Rebecca Helen Bloomer

PhD, (Plant Biology)
Study Completed: 2013
College of Sciences

Citation

Thesis Title
The molecular genetic basis of natural variation in trichome density in Arabidopsis Thaliana

Read article at Massey Research Online: MRO icon

Identifying the genes and mutations that underlie natural variation in organisms is central to our understanding of the origins and maintenance of biological diversity, and remains a significant challenge for evolutionary biology. Leaf hairs (trichomes) on plants often serve as a defence against insect predation and provide a powerful model for such studies. The genetic pathway underlying trichome development in the model plant Arabidopsis thaliana is well-defined and provides a strong link between natural organismal variation and genetic variation. This study took genetic mapping and candidate gene approaches to identify genomic regions, genes and specific genetic changes that underlie variation in trichome density among globally distributed populations of A. thaliana. Both approaches provided evidence of a central role for genes in the trichome developmental pathway in generating variation in trichome density in A. thaliana, highlighting the importance of regulatory genes in contributing to natural variation within species.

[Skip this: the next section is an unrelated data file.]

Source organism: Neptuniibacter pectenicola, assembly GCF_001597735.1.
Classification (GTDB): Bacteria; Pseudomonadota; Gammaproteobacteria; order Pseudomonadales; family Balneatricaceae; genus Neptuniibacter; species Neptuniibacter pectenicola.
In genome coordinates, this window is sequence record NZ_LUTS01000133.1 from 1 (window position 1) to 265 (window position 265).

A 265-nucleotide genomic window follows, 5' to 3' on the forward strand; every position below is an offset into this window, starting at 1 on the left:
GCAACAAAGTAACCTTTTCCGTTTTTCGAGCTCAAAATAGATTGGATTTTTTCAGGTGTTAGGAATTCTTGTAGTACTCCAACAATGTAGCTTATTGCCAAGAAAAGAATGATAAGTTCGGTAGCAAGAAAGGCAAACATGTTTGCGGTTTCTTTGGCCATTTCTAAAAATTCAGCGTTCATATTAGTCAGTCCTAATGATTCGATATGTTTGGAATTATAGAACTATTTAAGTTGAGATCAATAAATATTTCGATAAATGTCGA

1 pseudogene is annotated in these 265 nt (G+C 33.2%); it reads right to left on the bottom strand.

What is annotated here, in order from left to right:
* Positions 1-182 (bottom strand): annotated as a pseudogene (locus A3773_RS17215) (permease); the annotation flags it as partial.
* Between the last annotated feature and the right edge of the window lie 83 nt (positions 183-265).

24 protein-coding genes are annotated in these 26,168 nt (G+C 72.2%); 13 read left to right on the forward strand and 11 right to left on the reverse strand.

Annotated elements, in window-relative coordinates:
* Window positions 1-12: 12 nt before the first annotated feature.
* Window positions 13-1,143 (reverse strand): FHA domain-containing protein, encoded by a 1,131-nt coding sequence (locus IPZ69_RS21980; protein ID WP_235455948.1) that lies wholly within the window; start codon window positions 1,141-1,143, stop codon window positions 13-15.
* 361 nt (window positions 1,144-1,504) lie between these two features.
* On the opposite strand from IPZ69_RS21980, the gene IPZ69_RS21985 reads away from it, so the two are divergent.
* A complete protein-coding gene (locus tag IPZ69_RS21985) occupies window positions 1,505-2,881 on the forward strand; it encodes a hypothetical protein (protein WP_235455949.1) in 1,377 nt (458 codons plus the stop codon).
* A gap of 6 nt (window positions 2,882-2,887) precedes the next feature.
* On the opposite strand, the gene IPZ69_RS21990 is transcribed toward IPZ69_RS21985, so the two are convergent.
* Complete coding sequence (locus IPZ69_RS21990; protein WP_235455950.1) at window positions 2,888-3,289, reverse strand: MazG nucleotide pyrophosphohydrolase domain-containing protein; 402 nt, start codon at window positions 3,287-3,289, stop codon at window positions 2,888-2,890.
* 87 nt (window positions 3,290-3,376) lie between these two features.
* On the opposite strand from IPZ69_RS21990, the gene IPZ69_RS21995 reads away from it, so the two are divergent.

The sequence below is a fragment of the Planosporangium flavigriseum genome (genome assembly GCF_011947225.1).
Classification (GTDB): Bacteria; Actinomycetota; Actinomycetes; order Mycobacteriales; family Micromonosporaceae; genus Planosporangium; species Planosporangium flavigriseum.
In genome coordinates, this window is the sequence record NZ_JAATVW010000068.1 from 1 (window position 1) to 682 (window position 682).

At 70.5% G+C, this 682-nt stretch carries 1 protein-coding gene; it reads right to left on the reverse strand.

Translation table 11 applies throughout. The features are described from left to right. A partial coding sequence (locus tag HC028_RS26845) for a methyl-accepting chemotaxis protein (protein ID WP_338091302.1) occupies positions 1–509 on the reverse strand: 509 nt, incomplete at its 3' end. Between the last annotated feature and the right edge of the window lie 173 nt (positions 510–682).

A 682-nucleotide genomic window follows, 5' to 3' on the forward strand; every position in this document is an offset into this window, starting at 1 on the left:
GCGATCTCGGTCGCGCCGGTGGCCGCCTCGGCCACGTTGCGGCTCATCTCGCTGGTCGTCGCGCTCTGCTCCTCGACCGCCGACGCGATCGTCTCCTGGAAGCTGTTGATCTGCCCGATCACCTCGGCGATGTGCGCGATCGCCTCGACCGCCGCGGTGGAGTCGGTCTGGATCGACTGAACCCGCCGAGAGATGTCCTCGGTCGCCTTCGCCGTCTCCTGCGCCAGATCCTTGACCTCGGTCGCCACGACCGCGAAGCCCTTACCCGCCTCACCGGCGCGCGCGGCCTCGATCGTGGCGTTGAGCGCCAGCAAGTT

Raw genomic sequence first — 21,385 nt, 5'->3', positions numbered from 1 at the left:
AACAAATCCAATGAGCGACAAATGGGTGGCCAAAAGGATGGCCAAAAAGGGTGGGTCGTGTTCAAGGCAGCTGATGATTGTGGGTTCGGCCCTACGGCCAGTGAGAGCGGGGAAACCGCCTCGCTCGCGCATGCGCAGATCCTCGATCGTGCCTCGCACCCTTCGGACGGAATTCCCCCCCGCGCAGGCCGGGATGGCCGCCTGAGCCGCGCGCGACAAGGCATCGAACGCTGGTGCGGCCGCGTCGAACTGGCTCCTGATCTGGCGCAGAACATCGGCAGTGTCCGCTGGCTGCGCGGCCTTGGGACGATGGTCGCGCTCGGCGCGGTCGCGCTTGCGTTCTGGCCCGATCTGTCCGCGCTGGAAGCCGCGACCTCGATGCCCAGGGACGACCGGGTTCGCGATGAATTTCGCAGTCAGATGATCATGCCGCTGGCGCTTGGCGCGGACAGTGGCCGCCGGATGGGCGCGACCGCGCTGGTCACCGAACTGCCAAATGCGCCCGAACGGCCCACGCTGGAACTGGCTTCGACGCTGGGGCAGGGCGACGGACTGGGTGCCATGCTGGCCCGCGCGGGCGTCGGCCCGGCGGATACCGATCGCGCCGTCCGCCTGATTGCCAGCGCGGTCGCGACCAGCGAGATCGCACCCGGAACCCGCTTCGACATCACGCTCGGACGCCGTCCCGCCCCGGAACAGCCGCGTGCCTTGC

Supervisors
Dr Vaughan Symonds
Prof Peter Lockhart

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